Get 2 Years Of VPN Access For Just $US30 Per Year

Get 2 Years Of VPN Access For Just $US30 Per Year

With the recent data retention shenanigans, you might have put serious thought into setting up a VPN (if you’re not already for circumventing geo-blocks). If you’re still considering your options, Private Internet Access is currently offering a good deal on two-year subscriptions.

Spotted by OzBargain user “Dolphin Trainer”, PIA is providing its service for $US2.5 per month, or $US59.95 for two years. Normally you’d be paying around $US40 per year, so this works out to be a nice saving, even when you convert it to $78 in local bucks.

Here’s what your money gets you:

  • Secure VPN Account
  • Encrypted WiFi
  • P2P and VoIP Support
  • PPTP, OpenVPN and L2TP/IPSec
  • 5 devices simultaneously
  • Multiple VPN Gateways
  • Unlimited Bandwidth
  • SOCKS5 Proxy Included
  • No traffic logs
  • Instant Setup

As always, do you research before making a commitment — not all VPNs are created equal. A small consolation is that it comes with a seven-day money back guarantee, so you won’t be stuck if for whatever reason you can’t get it working or your speeds are affected significantly.

Slickdeals and Private Internet Access Offer A Two-Year Package [Private Internet Access, via OzBargain]


    • The way I understand it, Tor is an anonymization service. A VPN focuses on security/encryption. A good VPN can be faster and offer better security if you need it.

  • @Ararat
    Connection Type: Connection Type: default ports for OpenVPN are UDP or TCP
    TCP / UDP : What is the difference ? The UDP protocol guarantees a fluid transfer since it does not control any of the stages of transmission. It is useful for streaming applications for which losing packets is not detrimental. In fact, during these transmissions, lost packets will be ignored. The TCP protocol does check data transmission during the transfer. Its role is to verify that the IP packets are received in good condition, without any loss or change in integrity. In summary, use UDP most of the time for a rapider transfer.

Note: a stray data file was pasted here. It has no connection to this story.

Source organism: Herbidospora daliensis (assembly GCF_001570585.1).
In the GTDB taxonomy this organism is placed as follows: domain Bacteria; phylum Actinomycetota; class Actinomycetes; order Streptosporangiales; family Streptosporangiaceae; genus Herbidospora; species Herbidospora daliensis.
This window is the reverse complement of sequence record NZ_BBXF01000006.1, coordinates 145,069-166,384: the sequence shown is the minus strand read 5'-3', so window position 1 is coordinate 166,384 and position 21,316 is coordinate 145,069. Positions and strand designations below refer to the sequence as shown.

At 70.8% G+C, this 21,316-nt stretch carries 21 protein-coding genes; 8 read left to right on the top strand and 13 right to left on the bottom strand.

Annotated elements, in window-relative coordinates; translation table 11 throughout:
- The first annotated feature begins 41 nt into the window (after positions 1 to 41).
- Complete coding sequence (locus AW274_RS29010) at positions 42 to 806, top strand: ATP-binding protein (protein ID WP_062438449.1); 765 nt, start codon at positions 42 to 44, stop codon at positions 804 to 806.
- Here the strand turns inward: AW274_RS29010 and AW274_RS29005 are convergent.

•Remote Port: Select the standard connection port. The default should be 1194. If you have any doubts, leave it in Auto. Only change it if the network gets blocked. For example, use 443 for TCP (usually only for HTTPS) in order to bypass firewalls (often found in public wifi, schools, etc).

    •Local Port: The local port setting can be used when there is a firewall on your network blocking the VPN. Set a local port to be open in the firewall (a local port cannot be used to access your network from outside your local network), then set that local port in the PIA client, and it will sometimes allow you to connect when you could not before.

    •Port Forwading: Only works with these countries: Netherlands – Canada – Switzerland or Romania . To find a port that shows up as << Connected – Country [#####]>> just hover the mouse over the PIA icon.

    More info here :

  • Something that should be on the TOP of this article, is the fact that PIA is one of the few, if not the only, VPN that does not store any data, at all. If it gets a request for user info, it simply tells them that there is no data stored at all. If pressed legally, they will send a blank disk. This is as promised on their own site.

  • I just signed up with PIA. It crippled my download speeds. I wasn’t too impressed. I opened a ticket with them and waiting for them to get back to me. I suspect it’s just due to the physical location of the servers, so maybe this is not the VPN for Australia.

  • @anamelesshenchman – I had the same problem when I chose an overseas server – although the west coast of the US worked ok. When I changed back to the Australian servers, my speeds were as normal (bearing in mind I have ADSL2 and top out at about 8Mb/s)

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